By Kiah Lau Haslett and Zain Tariq, SNL Financial staff writers
Almost six years into the Dodd-Frank Act, banks crossing the $10 billion asset threshold are increasingly well prepared, thanks to well laid-out expectations from the OCC.
That is not to say that the process has become any cheaper or less rigorous since the passage of the monumental finance reform law in 2010, but the process has become a more familiar and standard narrative for those in the industry and for the regulators assisting them with the transition.
Bill Haas, deputy comptroller for mid-sized bank supervision, told S&P Global Market Intelligence that the OCC has early conversations with mid-sized community banks about strategy and growth and considerations to capital planning, operational risk, and stress testing. For banks closer to the $10 billion asset threshold, regulators also outline the OCC's heightened risk management expectations for banks.
"From our mindset, crossing the $10 billion threshold isn't and shouldn't be all that daunting," he said. "Part of that engagement is to reduce the anxiety level and provide clarity and transparency over what the expectations would be, but again it's the planning ahead and thinking ahead [for institutions] that is really critical."
A big deal
Strategic planning for $10 billion remains pivotal for growing community banks, given that mergers and acquisitions remain a popular method for banks seeking to cross it. There are currently five banks that will exceed $10 billion in assets with the assistance of a pending deal, according to S&P Global Market Intelligence.
Two of the deals are being touted by management as mergers of equals. Management of Troy, Mich.-based Talmer Bancorp Inc. did not shop the bank around for a better price or different partner before agreeing to merge with Midland, Mich.-based Chemical Financial Corp., according to President and CEO David Provost, speaking on the Jan. 26 merger conference call.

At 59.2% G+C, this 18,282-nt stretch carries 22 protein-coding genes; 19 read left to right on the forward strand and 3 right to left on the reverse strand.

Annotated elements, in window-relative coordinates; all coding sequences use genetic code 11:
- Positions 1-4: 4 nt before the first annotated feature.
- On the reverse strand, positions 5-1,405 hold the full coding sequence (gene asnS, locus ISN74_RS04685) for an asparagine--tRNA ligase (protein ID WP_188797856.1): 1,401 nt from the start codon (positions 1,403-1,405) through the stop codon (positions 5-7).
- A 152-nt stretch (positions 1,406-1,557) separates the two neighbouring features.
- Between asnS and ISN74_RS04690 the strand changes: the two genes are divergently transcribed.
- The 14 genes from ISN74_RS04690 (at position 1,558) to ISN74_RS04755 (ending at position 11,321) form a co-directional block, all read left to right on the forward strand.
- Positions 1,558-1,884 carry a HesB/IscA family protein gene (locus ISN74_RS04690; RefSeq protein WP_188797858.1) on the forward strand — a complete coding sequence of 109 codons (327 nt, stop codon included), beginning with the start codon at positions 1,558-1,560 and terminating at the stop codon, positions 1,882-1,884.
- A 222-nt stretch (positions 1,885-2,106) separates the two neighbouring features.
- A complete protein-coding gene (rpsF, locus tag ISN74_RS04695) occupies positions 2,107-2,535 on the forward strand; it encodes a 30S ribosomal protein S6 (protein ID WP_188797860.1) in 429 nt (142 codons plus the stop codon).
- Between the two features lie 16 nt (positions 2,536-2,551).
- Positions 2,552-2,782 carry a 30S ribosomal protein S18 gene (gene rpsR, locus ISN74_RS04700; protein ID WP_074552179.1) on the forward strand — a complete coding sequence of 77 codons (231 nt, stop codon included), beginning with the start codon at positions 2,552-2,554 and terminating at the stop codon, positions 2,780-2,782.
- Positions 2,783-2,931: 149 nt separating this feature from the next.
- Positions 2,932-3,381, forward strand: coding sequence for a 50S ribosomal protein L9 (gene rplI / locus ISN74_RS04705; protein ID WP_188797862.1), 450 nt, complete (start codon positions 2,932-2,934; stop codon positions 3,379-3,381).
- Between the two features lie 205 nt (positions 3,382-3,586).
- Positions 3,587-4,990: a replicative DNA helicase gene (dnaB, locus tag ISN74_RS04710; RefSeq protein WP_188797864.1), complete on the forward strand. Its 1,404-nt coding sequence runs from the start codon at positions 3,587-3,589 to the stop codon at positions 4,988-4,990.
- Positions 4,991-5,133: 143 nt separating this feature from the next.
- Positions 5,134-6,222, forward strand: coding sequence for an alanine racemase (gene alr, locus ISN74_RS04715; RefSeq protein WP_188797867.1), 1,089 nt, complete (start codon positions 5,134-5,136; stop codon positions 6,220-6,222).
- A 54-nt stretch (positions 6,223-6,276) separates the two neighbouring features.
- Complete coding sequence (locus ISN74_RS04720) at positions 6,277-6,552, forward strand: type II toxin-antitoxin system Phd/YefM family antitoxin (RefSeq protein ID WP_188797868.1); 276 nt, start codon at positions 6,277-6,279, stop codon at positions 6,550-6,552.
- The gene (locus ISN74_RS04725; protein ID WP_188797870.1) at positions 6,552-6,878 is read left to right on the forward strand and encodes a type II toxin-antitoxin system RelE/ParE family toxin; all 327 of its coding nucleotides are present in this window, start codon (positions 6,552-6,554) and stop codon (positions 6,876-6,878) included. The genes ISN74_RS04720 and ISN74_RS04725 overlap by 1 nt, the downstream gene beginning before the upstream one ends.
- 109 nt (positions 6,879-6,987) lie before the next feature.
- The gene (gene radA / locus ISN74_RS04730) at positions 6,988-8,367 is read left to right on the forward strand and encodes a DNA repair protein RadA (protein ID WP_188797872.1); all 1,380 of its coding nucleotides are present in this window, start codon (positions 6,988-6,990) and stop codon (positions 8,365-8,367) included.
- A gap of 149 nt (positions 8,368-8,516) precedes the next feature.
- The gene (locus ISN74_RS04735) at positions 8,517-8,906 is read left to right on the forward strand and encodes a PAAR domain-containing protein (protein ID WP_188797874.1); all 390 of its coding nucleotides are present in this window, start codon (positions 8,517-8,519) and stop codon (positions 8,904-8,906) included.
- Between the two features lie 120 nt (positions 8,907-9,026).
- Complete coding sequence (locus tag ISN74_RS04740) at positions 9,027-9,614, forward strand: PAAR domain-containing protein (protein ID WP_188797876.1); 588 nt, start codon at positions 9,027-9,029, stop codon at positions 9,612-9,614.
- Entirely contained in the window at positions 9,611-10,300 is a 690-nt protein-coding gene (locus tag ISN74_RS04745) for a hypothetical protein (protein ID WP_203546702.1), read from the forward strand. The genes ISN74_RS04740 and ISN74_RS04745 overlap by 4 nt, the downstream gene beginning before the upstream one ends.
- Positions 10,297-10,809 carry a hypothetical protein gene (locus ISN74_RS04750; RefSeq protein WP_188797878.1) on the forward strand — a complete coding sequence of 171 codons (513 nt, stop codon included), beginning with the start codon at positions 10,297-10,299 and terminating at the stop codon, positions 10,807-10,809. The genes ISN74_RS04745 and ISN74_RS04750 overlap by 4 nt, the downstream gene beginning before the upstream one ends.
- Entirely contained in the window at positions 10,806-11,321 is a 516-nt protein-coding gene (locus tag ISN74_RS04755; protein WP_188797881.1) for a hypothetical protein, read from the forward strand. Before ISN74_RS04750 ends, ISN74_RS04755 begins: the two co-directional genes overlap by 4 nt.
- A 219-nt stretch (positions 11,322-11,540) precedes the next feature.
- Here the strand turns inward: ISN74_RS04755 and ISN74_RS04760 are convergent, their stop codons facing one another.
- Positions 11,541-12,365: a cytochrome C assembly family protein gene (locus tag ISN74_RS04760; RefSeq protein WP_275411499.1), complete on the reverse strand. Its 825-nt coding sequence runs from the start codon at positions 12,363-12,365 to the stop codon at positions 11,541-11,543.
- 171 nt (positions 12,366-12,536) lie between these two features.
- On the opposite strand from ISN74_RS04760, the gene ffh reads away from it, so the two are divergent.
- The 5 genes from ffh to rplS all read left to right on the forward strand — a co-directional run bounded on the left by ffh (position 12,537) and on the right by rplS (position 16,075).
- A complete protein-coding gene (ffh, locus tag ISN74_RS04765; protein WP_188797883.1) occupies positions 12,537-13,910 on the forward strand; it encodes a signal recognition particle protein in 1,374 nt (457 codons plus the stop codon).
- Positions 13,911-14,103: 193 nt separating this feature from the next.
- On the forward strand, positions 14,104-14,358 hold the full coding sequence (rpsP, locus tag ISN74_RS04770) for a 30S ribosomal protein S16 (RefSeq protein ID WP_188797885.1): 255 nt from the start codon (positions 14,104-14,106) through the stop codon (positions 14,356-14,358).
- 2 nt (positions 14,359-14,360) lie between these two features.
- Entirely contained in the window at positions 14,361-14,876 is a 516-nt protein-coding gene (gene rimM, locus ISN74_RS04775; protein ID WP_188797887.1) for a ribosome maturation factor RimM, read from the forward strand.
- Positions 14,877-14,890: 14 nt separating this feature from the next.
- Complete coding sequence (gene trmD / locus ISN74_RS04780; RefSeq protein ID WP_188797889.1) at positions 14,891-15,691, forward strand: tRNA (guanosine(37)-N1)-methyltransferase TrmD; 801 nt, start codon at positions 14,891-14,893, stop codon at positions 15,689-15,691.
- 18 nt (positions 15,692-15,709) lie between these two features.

The deal will hurdle Chemical, which had $9.19 billion at the end of 2015, across the threshold to more than $15 billion at the pro-forma company. But it also spares Talmer, which had $6.60 billion at the end of 2015, the trouble of facing its own $10 billion dilemma if it had remained independent.
The pro forma company expects to incur pretax Durbin costs of $5 million in 2017 and $10 million in 2018 associated with the legislative reduction of interchange income from debit cards at banks with more than $10 billion. The pro forma company also expects annual pretax incremental cost of $2 million in compliance costs related to advanced supervisory requirements, mainly the FDIC insurance and stress testing. Chemical Financial reported $13.90 million in credit card and bank card interchange fees in 2015 while Talmer reported $5.81 million in interchange fees, based on data filed in the Form Y-9C with regulators.
Korean banks BBCN Bancorp Inc. and Wilshire Bancorp Inc. are also leveraging the MOE structure to cross $10 billion. BBCN Chairman, President, and CEO Kevin Kim said the deal will require the banks to enhance their existing infrastructure and create a more comprehensive and defined risk management framework and process, according to the bank's December 2015 call announcing the deal.
Kim also said the banks would begin planning their regulatory road map "immediately." The pro forma company is expected to have a projected loss in revenue of about $1.5 million, said BBCN CFO Douglas Goddard; he attributed the lower figure to low penetration of debit card products in BBCN's deposit base. BBCN Bancorp and Wilshire Bancorp did not disclose total interchange fees in their Form Y-9Cs for 2015. Banks only have to report the metric if it comprises a high enough threshold of noninterest income.
Bank of the Ozarks Inc. embodies another approach, stringing together the acquisitions of Community & Southern Holdings Inc. and C1 Financial Inc. in the latter part of 2015 to heartily jump over the $10 billion threshold in the first quarter. The bank finished 2015 with assets of $9.88 billion, delaying the impact of Durbin until July 2017, said Chairman and CEO George Gleason during the fourth-quarter 2015 earnings call.